- Social / political context
- Religious / philosophical context
- Literary context
- The Bible: Creation: see Religious / philosophical context
- The Prometheus myth
- The doppelganger
- The monster's reading: Plutarch, Milton and Goethe
- The Romantics: Coleridge, Lamb, Southey, de Quincey
- Title page to the first edition
- Volume 1
- Volume 2
- Volume 3
How to plan an essay
- To produce a successful essay, you need to know in advance where your line of argument is going.
- Starting to write without a clear plan is likely to result in an unfocused piece of work, and you may well grind to a halt partway through.
How to plan
- For a term-time essay, it is worth spending several hours reading, thinking and making notes– this will help you actually to write the essay quite quickly.
- Once you are used to the idea of planning and thinking through your ideas in this manner, you should be able to use the same techniques in an examination.
Read the question
- Be sure that you understand what is being asked.
- Underline the key words in the question.
- Avoid trying to rework an earlier essay.
Jot down relevant ideas
- Use a large sheet of paper (A4 or larger) to give yourself plenty of room.
- Bear the key words in mind.
- Allow yourself to range widely to produce the maximum number of ideas.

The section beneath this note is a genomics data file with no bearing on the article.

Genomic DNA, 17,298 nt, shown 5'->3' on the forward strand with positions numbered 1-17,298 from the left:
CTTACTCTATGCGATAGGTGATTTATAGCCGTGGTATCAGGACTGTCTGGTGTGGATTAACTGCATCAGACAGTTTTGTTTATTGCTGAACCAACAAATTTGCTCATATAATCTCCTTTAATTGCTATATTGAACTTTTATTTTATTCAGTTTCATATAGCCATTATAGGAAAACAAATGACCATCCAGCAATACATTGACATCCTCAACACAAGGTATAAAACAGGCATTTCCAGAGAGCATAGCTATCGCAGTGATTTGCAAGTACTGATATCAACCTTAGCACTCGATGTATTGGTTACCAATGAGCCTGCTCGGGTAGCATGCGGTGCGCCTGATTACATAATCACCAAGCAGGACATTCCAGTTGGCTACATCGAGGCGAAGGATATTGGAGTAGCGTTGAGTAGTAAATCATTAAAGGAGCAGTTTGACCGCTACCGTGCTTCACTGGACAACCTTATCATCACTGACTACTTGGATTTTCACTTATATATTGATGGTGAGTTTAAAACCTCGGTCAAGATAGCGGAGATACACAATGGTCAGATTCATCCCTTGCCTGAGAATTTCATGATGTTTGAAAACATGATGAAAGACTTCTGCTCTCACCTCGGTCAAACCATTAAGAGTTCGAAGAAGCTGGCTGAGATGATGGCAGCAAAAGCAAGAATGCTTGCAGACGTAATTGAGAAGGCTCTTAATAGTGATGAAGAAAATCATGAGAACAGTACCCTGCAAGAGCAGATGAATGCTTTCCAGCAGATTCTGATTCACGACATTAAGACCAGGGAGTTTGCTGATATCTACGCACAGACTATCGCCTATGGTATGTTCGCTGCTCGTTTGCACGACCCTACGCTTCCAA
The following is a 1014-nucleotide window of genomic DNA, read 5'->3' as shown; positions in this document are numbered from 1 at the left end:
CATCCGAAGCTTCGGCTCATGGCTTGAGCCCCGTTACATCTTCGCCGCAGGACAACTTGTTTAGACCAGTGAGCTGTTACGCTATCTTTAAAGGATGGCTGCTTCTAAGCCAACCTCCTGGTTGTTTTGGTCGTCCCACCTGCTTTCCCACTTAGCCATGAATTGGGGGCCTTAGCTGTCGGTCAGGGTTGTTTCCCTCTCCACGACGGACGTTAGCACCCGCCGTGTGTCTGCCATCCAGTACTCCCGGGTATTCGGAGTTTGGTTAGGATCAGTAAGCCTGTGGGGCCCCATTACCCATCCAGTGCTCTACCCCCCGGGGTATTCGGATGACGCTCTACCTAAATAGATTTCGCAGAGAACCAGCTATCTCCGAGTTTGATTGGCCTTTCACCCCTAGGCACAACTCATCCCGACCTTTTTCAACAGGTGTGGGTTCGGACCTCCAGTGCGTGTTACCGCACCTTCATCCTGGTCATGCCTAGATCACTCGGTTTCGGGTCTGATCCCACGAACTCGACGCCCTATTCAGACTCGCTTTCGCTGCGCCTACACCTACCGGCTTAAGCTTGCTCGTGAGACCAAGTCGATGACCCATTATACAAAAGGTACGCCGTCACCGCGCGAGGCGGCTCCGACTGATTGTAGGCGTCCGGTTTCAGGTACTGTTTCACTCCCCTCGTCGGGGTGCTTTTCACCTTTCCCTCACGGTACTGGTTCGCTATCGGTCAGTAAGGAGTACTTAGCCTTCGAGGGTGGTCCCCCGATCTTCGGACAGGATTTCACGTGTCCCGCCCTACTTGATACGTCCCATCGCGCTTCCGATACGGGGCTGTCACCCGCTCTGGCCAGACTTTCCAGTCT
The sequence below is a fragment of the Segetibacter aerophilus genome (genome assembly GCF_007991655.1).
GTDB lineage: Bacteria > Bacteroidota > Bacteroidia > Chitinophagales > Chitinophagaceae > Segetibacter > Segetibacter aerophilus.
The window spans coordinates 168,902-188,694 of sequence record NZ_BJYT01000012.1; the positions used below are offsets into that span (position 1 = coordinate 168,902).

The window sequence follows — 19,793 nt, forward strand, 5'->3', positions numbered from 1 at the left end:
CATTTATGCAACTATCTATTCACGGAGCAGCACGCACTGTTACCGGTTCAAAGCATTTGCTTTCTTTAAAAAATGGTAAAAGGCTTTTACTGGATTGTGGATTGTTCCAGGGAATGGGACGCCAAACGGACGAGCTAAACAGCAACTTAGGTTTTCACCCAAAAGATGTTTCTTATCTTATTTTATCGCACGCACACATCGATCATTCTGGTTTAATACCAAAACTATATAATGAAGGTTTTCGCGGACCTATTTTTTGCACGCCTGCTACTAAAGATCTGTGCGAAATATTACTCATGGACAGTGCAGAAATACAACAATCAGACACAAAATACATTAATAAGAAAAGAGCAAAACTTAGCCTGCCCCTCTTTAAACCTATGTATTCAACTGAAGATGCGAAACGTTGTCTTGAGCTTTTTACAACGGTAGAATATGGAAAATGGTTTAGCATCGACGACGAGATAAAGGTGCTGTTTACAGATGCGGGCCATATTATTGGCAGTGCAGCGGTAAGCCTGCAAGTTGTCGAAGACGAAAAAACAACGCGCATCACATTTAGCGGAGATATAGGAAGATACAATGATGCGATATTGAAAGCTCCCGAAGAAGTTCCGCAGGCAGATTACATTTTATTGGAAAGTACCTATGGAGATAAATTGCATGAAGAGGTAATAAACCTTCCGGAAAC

- Keep referring back to the question to ensure that what you are doing is relevant.
Organise your jottings
- Begin to group ideas that belong together.
- Don't rewrite but use letters, number, colours or symbols and draw lines from one point to another to create links.
- Create a short title for each group.
- You should now have the main headings for your essay, each of which will form a paragraph (or perhaps two) in your essay.
Decide on the order
- This depends on line of argument you wish to follow.
- Think of your essay as a case, almost as if you were in a court of law: you will set out your points, supported by appropriate evidence.
- You can now number your main headings appropriately.
Decide how to start your essay
- You are now in a position to write an introductory paragraph, which will give the reader some indication of the line you intend to take.
- Try to make a smooth transition into the paragraph about your first main heading.
Think carefully about your conclusion
- When you have completed all your main headings, re-read your essay and think how best to end it.
- Remind the reader (in different words and very briefly) of your main points.
- Offer a conclusion that makes clear where your argument and the evidence have led you.
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